In his latest interview, Peter Bradley converses with UKCOA member Marc Preston of SBC Leisure
SBC Leisure is one of a growing number of UK Coach Operators Association (UKCOA) members that are based in East England and that benefit from being a member of a trade body that represents their interests.
Originally based in Southend when the company was formed in 2005, SBC’s depot is now in Wickford. Ian and Kim Bridge, together with their daughter Carly Preston, are the founders, Carly having already been involved in the coach industry for over six years. Marc, however, is a reasonably recent recruit and has only been involved directly with the company for the past two years or so. Married to Carly, he has “slowly been drawn in” and is now “involved in all aspects of the business”.
The company currently has 14 vehicles: Nine coaches and five buses, operating a mixture of school routes, private hire, and corporate transport.
SBC also gets involved in sports transport, having provided the coaches for Southend United for 12 years, and has two Scania Irizars for that purpose.
SBC Leisure’s sister company is East London Travel (which was originally set up by what is now Stagecoach London) which offers popular day excursions and short trips both in the UK and abroad. SBC Leisure has just bought two new Mercedes-Benz Tourismos for this work, which Marc describes as being brilliant vehicles and excellent on fuel economy.
I ask Marc to tell me a little more about his home-to school transport routes. “Our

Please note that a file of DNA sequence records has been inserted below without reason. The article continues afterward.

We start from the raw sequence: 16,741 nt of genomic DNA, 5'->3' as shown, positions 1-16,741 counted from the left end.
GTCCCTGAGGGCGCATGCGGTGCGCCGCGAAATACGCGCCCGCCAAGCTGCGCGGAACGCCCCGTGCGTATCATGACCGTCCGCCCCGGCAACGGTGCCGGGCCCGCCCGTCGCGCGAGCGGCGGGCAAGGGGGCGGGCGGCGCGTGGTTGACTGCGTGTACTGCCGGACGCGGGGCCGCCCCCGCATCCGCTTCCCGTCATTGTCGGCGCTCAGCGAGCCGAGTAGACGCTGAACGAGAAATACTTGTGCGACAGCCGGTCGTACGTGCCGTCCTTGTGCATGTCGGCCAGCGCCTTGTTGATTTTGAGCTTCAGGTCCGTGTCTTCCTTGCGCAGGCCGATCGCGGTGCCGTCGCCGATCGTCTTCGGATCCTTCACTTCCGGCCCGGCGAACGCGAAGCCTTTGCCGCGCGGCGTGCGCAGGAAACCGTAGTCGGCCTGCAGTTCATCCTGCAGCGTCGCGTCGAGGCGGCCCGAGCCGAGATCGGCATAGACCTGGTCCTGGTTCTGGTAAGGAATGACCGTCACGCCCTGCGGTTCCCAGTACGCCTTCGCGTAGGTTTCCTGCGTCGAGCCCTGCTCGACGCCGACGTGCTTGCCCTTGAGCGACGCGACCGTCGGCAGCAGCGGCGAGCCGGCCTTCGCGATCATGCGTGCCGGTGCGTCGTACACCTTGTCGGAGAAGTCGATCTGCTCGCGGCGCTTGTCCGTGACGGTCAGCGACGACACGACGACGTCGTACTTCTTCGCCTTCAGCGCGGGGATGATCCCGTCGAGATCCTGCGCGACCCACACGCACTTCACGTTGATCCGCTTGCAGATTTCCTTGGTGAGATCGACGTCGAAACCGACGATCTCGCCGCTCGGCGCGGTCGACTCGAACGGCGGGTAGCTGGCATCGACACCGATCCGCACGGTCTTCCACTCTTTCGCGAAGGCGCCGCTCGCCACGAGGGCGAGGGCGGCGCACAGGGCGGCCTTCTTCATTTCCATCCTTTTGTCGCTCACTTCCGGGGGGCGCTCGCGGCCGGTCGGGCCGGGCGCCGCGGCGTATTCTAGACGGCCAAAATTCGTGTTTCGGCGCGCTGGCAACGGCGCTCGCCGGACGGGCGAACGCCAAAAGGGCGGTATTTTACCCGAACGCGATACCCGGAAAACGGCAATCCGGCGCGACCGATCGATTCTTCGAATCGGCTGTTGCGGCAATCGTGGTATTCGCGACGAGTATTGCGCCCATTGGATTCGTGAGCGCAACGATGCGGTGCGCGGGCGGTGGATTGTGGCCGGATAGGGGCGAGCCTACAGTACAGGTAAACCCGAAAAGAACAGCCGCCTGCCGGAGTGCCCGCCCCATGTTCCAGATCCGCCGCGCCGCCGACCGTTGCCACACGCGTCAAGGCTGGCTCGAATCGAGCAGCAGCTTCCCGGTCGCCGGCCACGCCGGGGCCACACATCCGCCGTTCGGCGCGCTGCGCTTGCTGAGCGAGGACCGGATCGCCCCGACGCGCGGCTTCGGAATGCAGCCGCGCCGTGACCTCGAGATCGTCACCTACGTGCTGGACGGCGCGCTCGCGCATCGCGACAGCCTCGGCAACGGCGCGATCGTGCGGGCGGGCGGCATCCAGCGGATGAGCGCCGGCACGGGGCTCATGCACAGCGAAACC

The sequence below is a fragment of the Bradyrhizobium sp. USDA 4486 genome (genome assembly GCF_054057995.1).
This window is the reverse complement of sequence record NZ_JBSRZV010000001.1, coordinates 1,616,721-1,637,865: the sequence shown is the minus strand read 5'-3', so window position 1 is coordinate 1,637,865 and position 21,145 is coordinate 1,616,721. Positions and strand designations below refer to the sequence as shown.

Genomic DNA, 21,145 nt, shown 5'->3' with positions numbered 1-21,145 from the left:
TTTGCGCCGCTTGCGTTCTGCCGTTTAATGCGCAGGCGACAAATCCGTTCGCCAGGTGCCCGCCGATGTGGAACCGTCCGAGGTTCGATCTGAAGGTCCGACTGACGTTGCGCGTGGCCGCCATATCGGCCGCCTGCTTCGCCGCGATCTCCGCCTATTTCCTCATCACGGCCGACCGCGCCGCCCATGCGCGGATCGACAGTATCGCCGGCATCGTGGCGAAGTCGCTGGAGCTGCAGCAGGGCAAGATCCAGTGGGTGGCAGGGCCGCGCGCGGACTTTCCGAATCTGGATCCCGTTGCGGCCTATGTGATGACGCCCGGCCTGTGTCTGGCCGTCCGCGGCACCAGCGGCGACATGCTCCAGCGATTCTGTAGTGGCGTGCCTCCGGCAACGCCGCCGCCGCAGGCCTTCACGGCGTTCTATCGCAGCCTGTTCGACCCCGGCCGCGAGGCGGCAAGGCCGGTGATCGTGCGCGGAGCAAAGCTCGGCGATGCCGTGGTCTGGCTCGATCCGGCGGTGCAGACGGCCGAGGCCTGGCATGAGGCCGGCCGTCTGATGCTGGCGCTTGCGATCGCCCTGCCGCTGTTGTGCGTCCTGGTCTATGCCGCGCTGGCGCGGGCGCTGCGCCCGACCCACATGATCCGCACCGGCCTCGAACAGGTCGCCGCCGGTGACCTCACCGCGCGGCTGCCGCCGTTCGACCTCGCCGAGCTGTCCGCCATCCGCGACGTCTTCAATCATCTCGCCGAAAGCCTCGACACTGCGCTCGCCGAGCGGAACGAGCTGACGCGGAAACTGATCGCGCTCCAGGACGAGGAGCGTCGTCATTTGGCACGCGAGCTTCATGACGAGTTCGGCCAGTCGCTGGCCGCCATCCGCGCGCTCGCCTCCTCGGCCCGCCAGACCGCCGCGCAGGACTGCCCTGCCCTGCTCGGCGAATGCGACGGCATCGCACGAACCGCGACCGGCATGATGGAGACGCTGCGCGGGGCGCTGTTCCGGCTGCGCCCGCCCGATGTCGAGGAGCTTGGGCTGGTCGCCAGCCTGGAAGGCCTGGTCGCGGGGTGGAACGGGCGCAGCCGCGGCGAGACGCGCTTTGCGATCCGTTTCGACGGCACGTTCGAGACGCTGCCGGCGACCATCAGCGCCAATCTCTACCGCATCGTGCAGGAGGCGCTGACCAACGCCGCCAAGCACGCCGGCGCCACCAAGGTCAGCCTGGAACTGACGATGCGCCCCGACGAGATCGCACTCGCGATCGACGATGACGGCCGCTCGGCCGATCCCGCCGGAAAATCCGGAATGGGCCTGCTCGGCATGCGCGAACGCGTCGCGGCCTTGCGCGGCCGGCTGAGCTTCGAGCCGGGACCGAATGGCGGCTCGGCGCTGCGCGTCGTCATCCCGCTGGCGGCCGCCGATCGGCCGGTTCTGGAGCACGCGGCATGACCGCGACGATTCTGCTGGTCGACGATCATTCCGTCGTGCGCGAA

latest route, from Basildon to Chelmsford, was actually started by requests from parents, as the parallel public bus service takes well over an hour, but our door-to-door journey time is 30 minutes – far more suitable for school children.”
Marc and I also discuss what he sees as being his biggest challenge. “Without a doubt it is emissions and PSVAR requirements,” he says. “Having just invested in two new vehicles, I am very concerned whether we have done the right thing, and that they will still retain resale value in six to seven years’ time. New vehicles are important because that is what customers expect on our tours and excursions, but I can imagine many operators now thinking twice before making such a significant capital purchase.
“The problem is that we don’t know what the future holds or even what the future
is. We know what it is not (diesel), but what replaces it? And what will revised PSVAR require us to do when the Regulations are finally agreed, and will they apply to all new coaches going forward? These are big questions to which at this point in time there are no answers.”
Marc and I muse as to what the likely replacement for diesel would be for long distance coaches and conclude that, at this point in time, it was likely to be a mixture of hydrogen fuel cell-electric and battery-electric power.
However, that brings its own set of challenges in design, maintenance and even the currently relatively simple process of refuelling.
And yet Marc remains very positive. He delights in seeing the yard empty after 18 months of his fleet doing relatively little work and seems up for the challenges of what comes next.